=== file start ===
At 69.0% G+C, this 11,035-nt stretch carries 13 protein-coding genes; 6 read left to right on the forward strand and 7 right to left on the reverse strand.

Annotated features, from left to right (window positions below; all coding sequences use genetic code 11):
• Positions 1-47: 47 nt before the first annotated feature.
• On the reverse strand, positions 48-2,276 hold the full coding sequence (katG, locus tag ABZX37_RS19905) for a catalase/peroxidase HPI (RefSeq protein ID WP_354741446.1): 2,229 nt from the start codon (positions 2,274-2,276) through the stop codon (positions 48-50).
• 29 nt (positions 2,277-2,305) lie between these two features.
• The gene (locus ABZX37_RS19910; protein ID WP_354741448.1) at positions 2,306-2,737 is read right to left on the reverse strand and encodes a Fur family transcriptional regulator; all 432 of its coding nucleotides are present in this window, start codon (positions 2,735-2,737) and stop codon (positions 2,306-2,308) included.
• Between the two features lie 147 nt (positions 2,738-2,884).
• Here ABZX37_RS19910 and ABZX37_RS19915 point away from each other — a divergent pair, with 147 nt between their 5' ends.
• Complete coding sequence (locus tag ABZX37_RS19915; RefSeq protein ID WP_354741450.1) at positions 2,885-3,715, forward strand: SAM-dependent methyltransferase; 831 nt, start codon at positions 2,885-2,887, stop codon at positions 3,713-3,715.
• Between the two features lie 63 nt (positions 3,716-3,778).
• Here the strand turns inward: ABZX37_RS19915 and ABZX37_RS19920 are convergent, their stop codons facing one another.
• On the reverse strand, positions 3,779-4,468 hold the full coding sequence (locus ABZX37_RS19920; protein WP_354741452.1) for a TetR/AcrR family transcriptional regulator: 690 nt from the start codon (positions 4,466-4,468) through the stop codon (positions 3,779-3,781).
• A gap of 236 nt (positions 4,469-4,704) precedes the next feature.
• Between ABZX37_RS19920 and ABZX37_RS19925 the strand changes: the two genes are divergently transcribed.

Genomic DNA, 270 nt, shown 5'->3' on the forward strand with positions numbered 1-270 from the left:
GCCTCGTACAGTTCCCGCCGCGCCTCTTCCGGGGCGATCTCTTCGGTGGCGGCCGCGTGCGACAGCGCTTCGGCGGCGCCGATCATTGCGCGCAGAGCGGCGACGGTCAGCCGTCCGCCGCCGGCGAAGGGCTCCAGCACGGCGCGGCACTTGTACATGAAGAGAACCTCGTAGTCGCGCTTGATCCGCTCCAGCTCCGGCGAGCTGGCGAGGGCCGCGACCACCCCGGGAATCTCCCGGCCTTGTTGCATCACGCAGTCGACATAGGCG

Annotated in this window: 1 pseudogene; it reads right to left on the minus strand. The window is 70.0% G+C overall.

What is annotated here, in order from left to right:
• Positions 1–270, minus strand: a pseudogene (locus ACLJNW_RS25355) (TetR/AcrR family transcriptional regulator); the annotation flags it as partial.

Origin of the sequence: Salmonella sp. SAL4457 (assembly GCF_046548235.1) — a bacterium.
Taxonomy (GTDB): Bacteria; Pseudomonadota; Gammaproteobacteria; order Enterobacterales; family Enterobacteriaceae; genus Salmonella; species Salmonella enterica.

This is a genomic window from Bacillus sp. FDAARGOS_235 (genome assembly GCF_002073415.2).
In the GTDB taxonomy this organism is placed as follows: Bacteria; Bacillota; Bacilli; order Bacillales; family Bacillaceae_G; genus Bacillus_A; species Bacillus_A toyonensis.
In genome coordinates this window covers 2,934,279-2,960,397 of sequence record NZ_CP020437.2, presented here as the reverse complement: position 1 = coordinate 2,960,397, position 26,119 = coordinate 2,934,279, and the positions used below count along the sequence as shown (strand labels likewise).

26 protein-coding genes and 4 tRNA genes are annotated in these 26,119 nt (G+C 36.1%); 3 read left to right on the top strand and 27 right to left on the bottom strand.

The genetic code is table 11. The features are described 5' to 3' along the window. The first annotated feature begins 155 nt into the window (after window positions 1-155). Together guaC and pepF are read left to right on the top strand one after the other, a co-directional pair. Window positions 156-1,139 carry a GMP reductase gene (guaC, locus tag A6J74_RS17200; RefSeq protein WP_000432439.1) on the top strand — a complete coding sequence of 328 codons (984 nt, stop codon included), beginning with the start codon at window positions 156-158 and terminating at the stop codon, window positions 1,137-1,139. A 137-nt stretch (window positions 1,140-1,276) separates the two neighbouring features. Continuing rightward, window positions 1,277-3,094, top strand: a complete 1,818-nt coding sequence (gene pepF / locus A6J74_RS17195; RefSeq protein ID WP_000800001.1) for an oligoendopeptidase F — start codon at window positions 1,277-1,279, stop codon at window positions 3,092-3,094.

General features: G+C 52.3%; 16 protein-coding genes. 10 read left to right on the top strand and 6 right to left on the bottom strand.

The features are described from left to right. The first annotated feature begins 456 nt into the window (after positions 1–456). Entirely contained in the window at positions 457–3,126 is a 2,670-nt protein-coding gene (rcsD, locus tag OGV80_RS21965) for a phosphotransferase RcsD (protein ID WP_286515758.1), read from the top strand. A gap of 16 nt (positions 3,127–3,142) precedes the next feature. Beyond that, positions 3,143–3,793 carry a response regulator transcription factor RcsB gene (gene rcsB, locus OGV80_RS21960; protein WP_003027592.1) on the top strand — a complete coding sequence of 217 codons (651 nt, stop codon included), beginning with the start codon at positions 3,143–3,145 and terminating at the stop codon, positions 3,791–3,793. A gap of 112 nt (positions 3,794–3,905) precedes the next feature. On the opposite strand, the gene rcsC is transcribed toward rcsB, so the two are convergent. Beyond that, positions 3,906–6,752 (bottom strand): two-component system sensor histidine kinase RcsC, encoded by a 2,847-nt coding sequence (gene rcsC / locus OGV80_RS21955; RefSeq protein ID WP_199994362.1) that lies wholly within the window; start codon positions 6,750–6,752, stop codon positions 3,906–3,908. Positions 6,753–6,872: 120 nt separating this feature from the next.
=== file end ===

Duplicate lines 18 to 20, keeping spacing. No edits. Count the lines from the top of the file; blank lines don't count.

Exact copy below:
What is annotated here, in order from left to right:
• Positions 1–270, minus strand: a pseudogene (locus ACLJNW_RS25355) (TetR/AcrR family transcriptional regulator); the annotation flags it as partial.

Origin of the sequence: Salmonella sp. SAL4457 (assembly GCF_046548235.1) — a bacterium.